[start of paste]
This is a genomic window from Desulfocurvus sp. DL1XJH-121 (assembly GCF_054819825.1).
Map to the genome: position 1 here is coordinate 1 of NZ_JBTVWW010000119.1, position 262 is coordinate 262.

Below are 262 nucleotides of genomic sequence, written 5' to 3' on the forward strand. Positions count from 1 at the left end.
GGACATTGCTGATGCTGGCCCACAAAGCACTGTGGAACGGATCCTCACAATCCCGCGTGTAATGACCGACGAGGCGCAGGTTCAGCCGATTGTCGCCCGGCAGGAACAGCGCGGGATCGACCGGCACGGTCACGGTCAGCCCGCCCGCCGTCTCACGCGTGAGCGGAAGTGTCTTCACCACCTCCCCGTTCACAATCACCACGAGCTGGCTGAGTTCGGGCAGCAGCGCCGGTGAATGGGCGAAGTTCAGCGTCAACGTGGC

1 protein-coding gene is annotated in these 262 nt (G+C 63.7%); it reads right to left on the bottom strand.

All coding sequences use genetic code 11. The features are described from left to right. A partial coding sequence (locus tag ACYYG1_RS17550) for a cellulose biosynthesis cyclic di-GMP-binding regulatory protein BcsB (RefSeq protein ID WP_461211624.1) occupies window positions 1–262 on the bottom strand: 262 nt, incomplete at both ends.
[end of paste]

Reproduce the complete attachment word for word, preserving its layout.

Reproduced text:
This is a genomic window from Desulfocurvus sp. DL1XJH-121 (assembly GCF_054819825.1).
Map to the genome: position 1 here is coordinate 1 of NZ_JBTVWW010000119.1, position 262 is coordinate 262.

Below are 262 nucleotides of genomic sequence, written 5' to 3' on the forward strand. Positions count from 1 at the left end.
GGACATTGCTGATGCTGGCCCACAAAGCACTGTGGAACGGATCCTCACAATCCCGCGTGTAATGACCGACGAGGCGCAGGTTCAGCCGATTGTCGCCCGGCAGGAACAGCGCGGGATCGACCGGCACGGTCACGGTCAGCCCGCCCGCCGTCTCACGCGTGAGCGGAAGTGTCTTCACCACCTCCCCGTTCACAATCACCACGAGCTGGCTGAGTTCGGGCAGCAGCGCCGGTGAATGGGCGAAGTTCAGCGTCAACGTGGC

1 protein-coding gene is annotated in these 262 nt (G+C 63.7%); it reads right to left on the bottom strand.

All coding sequences use genetic code 11. The features are described from left to right. A partial coding sequence (locus tag ACYYG1_RS17550) for a cellulose biosynthesis cyclic di-GMP-binding regulatory protein BcsB (RefSeq protein ID WP_461211624.1) occupies window positions 1–262 on the bottom strand: 262 nt, incomplete at both ends.